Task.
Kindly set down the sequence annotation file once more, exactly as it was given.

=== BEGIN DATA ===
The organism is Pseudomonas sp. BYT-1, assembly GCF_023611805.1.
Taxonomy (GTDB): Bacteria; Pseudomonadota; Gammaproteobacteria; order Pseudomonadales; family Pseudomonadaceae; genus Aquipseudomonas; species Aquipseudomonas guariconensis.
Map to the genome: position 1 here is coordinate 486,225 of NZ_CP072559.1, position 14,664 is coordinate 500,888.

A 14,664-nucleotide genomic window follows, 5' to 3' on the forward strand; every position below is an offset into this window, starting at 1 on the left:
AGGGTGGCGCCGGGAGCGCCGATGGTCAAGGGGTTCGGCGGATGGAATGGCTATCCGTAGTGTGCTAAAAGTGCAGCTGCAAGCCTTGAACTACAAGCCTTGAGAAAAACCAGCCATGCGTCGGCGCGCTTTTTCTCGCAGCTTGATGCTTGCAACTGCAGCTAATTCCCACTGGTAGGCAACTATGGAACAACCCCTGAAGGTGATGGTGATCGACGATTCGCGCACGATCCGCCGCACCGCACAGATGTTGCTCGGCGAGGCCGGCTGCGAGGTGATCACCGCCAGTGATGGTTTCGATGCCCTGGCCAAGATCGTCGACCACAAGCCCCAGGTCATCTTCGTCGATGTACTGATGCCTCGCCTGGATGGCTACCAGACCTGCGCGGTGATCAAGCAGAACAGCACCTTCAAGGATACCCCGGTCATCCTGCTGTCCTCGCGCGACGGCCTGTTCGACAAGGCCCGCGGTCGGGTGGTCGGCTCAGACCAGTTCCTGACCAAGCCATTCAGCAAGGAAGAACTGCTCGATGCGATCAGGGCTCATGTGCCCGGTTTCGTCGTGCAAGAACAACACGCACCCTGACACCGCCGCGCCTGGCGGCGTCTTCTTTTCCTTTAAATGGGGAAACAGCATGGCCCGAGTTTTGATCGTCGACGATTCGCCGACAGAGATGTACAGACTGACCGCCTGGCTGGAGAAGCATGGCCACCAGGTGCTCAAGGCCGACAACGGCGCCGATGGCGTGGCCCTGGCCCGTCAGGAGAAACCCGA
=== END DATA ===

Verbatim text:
The organism is Pseudomonas sp. BYT-1, assembly GCF_023611805.1.
Taxonomy (GTDB): Bacteria; Pseudomonadota; Gammaproteobacteria; order Pseudomonadales; family Pseudomonadaceae; genus Aquipseudomonas; species Aquipseudomonas guariconensis.
Map to the genome: position 1 here is coordinate 486,225 of NZ_CP072559.1, position 14,664 is coordinate 500,888.

A 14,664-nucleotide genomic window follows, 5' to 3' on the forward strand; every position below is an offset into this window, starting at 1 on the left:
AGGGTGGCGCCGGGAGCGCCGATGGTCAAGGGGTTCGGCGGATGGAATGGCTATCCGTAGTGTGCTAAAAGTGCAGCTGCAAGCCTTGAACTACAAGCCTTGAGAAAAACCAGCCATGCGTCGGCGCGCTTTTTCTCGCAGCTTGATGCTTGCAACTGCAGCTAATTCCCACTGGTAGGCAACTATGGAACAACCCCTGAAGGTGATGGTGATCGACGATTCGCGCACGATCCGCCGCACCGCACAGATGTTGCTCGGCGAGGCCGGCTGCGAGGTGATCACCGCCAGTGATGGTTTCGATGCCCTGGCCAAGATCGTCGACCACAAGCCCCAGGTCATCTTCGTCGATGTACTGATGCCTCGCCTGGATGGCTACCAGACCTGCGCGGTGATCAAGCAGAACAGCACCTTCAAGGATACCCCGGTCATCCTGCTGTCCTCGCGCGACGGCCTGTTCGACAAGGCCCGCGGTCGGGTGGTCGGCTCAGACCAGTTCCTGACCAAGCCATTCAGCAAGGAAGAACTGCTCGATGCGATCAGGGCTCATGTGCCCGGTTTCGTCGTGCAAGAACAACACGCACCCTGACACCGCCGCGCCTGGCGGCGTCTTCTTTTCCTTTAAATGGGGAAACAGCATGGCCCGAGTTTTGATCGTCGACGATTCGCCGACAGAGATGTACAGACTGACCGCCTGGCTGGAGAAGCATGGCCACCAGGTGCTCAAGGCCGACAACGGCGCCGATGGCGTGGCCCTGGCCCGTCAGGAGAAACCCGA